People love censorship and telling other people what they can and cannot do (they loooove it). There is of course, a strong line of strong censorship in music, and below I’ve picked a selection of songs that were weirdly enough too much to take at the time of their releases.

The Beatles – I am the Walrus (1967)

Wow, we always talk about David Bowie reinventing himself, but what about The Beatles? From 1963’s ‘I saw her standing there’ to ‘I am the Walrus’ just a mere four years later in 1967, so trippy! 
Lyrically you’re almost torn, are these the ramblings of a madman of the work of a genius? Both, maybe? Despite the song being incredibly inoffensive throughout, it was thought by some that it was simply too sexual:

“Yellow matter custard
Dripping from a dead dog’s eye
Crabalocker fishwife, pornographic priestess
Boy, you’ve been a naughty girl, you let your knickers down”
‘Pornographic priestess’ & ‘you’ve been a naughty girl, you let your knickers down’ didn’t cut it with the squares.

Loretta Lynn – The Pill (1975)

“All these years I’ve stayed at home
While you had all your fun
And every year that’s gone by
Another babys come
There’s a gonna be some changes made
Right here on nursery hill
You’ve set this chicken your last time
‘Cause now I’ve got the pill”

Hell yeah to Loretta Lynn for this 1975 country-shocker! Recorded in 1972, her label waited three years before finally allowing it’s release. Women’s sexuality and reproductive rights are still a major debate in 2020 (which is just insane to me, our bodies, our rights!), so releasing this song within such a conservative genre as mid 70s country way back when was a pretty bold move. Needless to say, a lot of country stations refused to play it, however, the additional PR and shock value around it may also have worked to Loretta Lynn’s favour.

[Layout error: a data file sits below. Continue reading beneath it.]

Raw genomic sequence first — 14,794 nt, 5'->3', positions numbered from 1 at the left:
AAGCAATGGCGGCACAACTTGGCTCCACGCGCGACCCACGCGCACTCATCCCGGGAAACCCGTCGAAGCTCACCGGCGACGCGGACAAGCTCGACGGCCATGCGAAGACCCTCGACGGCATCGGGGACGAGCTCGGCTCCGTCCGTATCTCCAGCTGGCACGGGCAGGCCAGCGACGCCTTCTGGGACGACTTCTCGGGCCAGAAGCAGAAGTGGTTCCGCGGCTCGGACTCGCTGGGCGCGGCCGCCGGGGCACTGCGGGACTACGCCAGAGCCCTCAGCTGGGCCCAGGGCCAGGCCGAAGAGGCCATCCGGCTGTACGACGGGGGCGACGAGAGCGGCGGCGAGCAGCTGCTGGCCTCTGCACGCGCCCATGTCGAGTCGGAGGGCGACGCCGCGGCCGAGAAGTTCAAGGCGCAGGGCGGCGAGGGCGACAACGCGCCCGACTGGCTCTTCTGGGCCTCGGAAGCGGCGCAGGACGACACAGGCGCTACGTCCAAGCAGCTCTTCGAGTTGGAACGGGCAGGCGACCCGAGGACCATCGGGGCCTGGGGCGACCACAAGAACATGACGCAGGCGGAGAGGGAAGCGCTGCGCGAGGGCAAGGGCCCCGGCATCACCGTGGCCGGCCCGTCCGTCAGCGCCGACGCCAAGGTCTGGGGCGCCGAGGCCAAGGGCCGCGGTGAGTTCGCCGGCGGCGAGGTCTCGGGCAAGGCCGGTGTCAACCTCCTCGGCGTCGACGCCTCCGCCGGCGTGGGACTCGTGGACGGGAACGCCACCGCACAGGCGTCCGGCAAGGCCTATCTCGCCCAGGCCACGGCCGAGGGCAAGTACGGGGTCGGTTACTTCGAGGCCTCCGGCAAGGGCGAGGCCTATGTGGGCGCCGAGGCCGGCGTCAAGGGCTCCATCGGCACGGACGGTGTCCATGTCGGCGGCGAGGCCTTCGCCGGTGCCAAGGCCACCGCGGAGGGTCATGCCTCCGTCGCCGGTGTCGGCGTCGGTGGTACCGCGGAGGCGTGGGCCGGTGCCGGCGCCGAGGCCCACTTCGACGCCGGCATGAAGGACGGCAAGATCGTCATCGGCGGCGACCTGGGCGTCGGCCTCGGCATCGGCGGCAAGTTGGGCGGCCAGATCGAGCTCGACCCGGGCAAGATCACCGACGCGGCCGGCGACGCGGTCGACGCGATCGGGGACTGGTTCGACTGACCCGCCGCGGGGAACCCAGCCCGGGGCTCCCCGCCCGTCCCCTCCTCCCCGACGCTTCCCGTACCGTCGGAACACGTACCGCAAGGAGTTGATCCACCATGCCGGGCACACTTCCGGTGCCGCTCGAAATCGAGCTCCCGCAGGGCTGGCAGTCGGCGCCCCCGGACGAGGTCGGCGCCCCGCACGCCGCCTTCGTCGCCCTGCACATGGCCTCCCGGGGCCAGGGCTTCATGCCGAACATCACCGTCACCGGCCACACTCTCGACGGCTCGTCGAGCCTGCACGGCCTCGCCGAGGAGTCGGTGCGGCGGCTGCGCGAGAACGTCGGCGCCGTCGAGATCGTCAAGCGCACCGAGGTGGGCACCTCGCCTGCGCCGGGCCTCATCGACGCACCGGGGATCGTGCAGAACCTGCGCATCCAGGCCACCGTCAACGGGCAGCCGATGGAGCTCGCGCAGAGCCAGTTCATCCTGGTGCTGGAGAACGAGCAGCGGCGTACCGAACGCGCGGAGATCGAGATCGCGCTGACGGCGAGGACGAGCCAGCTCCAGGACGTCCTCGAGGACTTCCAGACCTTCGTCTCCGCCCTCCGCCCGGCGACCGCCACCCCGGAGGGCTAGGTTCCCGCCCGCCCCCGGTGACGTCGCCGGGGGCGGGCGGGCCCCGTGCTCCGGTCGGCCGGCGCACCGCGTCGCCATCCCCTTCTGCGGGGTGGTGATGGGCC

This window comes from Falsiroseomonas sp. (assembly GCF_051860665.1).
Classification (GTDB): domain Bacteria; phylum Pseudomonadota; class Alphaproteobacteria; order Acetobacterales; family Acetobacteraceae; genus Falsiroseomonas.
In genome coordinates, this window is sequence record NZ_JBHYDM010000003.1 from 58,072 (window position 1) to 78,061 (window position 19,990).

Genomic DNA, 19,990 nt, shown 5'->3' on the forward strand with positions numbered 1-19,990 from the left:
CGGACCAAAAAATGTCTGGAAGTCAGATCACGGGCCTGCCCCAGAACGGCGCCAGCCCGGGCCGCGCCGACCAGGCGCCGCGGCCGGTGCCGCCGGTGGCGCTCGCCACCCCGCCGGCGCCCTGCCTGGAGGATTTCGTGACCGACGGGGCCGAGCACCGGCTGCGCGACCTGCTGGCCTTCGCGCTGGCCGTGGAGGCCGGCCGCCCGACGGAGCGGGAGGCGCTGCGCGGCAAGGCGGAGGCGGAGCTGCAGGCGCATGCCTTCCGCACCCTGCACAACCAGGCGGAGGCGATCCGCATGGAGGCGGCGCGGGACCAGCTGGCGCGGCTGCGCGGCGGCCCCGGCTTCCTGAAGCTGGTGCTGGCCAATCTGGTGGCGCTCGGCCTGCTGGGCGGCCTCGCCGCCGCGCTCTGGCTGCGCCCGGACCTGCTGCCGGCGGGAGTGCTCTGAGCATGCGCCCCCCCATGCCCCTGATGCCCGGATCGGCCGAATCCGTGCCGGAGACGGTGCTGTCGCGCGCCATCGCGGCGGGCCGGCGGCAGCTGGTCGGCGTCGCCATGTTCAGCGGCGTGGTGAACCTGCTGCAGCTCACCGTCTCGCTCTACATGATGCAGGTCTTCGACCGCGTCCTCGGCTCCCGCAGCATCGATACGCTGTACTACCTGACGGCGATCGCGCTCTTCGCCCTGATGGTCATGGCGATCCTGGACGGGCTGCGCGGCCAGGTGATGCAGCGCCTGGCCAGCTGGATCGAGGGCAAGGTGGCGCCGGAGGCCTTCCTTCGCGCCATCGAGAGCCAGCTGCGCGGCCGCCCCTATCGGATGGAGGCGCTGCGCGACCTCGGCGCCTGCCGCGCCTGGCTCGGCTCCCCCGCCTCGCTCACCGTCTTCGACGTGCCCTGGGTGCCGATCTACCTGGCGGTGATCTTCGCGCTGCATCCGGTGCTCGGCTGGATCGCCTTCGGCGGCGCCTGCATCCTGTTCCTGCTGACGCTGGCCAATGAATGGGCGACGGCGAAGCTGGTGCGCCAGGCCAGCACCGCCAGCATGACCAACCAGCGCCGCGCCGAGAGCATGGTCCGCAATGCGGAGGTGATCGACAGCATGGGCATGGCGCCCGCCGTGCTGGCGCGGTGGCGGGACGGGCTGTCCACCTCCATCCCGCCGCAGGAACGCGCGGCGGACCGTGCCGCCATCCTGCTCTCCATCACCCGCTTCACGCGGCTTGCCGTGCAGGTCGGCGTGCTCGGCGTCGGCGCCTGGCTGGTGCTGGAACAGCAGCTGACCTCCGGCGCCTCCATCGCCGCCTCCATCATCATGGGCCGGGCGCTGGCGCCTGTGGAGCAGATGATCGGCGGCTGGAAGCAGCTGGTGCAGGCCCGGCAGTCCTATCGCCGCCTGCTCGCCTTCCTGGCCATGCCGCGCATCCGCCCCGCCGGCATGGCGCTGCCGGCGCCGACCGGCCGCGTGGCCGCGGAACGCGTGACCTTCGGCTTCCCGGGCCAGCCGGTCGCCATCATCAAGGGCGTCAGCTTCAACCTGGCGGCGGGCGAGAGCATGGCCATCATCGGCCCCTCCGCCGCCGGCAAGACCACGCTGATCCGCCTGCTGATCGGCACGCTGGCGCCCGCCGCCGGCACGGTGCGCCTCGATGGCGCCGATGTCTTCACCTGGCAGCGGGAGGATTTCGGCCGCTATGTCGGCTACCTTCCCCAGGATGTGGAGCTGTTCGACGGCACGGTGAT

The Kinks – Lola

Despite it’s ‘bold’ lyrics, it was actually the ‘Coca Cola’ reference that got sweet Lola banned from BBC radio, as mentioning the brand name was seen as advertising. To avoid missing out on those sweet BBC plays, Ray Davies recorded an alternative take using the words ‘Cherry Cola’ instead. However, due to it’s explicit lyrics referencing a transexual or transvestite; “walk like a woman but talk like a man”, “Girls will be boys, and boys will be girls” & “I’m not the world’s most masculine man, but I know what I am and I’m glad I’m a man, and so is Lola.” It was simply too much for the 70s. Rumour has it the song was based on their manager getting cozy with a bearded lady, either ignoring the fact she was bearded, or simply just being into it. Either way, the tune is banging.

Sex Pistols – God Save the Queen

Oh man, the Sex Pistols, they must have been a stuck up parent’s wet dream whey they first made an appearance! The filth and the fury of these greasy, outspoken punks, simply too much for the British empire to take. Their 1977 single ‘God Save the Queen’ (which was conveniently released just in time for the Queen’s Silver Jubilee), was regarded as an attack on not just the queen, but the entire monarchy, and was banned from the BBC as well as by the Independent Broadcasting Authority, which regulated Independent Local Radio. 

The Doors – Light my Fire

‘You know that I would be a liar, 
if I was to say to you,
Girl we couldn’t get much higher.

This one didn’t get banned from radio, but caused havoc at the Ed Sullivan Show. Before appearing on the show in 1967 to perform their single ‘Light my Fire’, The Doors agreed to replace ‘Girl we couldn’t get much higher’ with ‘Girl we couldn’t get much better’. However, during their performance Morrison stuck to the original lyrics, which resulted in them getting the remaining slots on the show cancelled, as well as some teenage hearts skipping a few beats.

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